As Ron Williams (a Queensland father and musician who is taking the National Schools Chaplaincy Program to the High Court) says:

“If you don’t think there isn’t a difference between education and instruction, ask yourself if you want children to receive sexual instruction instead of sexual education.”

The student literature pulled from sale yesterday by Access Ministries makes it clear they are not teaching what Christians believe, rather what to believe; and undermining decent hard working teachers in the process – many of them almost certainly Christians themselves.

The central point Rob Ward, Tim Mander (CEO Scripture Union QLD), Jim Wallace (Twitter incompetent), those at Access Ministries, and other vocal Christians do not understand is very simple: Not everyone believes what they believe.

Sure children can opt out of religious indoctrination education instruction, but they are banned by the Education Department from learning anything while these classes are being conducted (although some might argue you don’t learn anything even if you do attend).  Parents who do not wish their child to be spoon fed Christianity must make the conscious decision their child will learn nothing instead.  This is absurd.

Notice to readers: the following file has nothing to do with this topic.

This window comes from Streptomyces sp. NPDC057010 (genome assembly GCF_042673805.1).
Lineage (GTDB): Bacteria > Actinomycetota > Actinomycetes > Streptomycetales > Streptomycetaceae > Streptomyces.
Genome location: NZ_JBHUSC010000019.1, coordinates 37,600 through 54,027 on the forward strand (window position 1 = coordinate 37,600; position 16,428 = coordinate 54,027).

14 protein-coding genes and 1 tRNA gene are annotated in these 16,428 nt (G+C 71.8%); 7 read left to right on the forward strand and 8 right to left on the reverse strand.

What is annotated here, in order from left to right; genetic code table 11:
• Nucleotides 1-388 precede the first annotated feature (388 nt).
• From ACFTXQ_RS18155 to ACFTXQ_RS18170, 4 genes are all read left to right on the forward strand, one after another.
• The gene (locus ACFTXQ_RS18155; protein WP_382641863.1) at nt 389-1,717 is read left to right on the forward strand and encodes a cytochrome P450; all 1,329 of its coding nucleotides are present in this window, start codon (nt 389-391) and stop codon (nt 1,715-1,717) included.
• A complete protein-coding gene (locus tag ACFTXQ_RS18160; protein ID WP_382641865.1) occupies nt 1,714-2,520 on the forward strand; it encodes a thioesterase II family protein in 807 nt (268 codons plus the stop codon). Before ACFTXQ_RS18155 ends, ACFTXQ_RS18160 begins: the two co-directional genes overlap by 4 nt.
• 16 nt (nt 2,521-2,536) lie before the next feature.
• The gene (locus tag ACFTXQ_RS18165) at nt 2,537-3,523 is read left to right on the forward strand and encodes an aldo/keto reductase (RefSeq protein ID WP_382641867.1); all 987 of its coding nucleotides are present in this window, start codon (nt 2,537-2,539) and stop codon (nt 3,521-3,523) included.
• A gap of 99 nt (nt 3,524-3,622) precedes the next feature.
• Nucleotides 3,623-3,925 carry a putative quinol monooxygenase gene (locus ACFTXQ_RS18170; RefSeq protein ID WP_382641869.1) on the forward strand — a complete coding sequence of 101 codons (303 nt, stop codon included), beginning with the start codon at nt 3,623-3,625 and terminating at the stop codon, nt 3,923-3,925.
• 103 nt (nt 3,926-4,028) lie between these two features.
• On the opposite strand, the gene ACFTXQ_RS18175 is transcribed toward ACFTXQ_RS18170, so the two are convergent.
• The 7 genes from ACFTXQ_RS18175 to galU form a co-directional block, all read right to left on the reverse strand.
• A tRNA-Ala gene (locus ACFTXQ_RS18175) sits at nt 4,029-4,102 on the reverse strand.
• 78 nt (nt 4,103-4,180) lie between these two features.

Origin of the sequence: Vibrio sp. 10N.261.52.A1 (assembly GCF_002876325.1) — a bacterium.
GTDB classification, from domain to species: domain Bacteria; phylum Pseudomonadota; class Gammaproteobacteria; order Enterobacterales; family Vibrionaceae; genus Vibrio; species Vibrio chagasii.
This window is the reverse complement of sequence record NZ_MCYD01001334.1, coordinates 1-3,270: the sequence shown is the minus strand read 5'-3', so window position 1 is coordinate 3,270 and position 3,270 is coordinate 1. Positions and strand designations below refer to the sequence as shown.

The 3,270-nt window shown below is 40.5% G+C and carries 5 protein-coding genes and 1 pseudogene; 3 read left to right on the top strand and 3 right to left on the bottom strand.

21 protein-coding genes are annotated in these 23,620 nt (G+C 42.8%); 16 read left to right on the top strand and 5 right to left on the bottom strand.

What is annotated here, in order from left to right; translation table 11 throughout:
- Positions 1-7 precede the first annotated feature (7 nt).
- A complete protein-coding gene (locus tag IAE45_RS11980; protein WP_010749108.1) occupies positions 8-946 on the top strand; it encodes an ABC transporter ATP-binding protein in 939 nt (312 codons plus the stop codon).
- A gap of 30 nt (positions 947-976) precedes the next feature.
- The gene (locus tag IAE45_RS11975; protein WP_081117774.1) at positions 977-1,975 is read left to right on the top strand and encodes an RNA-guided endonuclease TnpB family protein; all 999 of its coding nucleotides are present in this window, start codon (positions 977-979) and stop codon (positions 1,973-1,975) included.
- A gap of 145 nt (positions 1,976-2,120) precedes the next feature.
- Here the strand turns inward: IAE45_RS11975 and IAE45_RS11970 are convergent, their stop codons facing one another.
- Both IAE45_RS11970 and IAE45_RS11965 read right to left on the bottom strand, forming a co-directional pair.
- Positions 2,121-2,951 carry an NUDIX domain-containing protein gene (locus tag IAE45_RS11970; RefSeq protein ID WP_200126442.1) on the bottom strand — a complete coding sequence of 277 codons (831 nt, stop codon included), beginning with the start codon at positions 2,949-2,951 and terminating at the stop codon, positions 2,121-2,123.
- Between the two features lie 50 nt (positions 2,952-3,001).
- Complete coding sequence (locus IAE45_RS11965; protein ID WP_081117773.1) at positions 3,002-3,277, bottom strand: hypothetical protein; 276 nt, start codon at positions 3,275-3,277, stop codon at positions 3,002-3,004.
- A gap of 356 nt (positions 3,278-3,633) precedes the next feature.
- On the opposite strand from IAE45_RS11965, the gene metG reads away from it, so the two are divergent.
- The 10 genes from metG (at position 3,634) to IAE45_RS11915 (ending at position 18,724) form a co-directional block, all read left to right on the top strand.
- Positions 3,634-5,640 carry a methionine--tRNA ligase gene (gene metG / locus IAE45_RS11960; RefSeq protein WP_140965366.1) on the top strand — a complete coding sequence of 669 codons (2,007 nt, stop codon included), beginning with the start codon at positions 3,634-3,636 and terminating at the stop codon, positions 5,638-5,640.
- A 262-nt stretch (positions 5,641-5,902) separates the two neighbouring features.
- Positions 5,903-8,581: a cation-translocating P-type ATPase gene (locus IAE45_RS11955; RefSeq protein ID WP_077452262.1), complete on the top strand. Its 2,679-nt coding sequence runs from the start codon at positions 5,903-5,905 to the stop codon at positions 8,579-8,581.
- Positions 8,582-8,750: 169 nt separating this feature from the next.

Yes, others faiths are able to present their beliefs, but how many have resources approaching those of Access Ministries, or Scripture Union? Next to none I would hazard a guess, especially in light of Access Ministries 68% coverage in Victoria alone.

Should the Government be awarding one religion the lion’s share of funding simply because it’s popular?  Since when has popularity ever been a guide to supernatural truths (if such a thing exists)?  There was a time when entire countries believed in the pantheon of Greek Gods, but this does not make them any more real. Sure Jesus may have been “a good man whose teachings offer us much”, but this long way from demonstrating the “transforming love of God and His Son Jesus Christ”.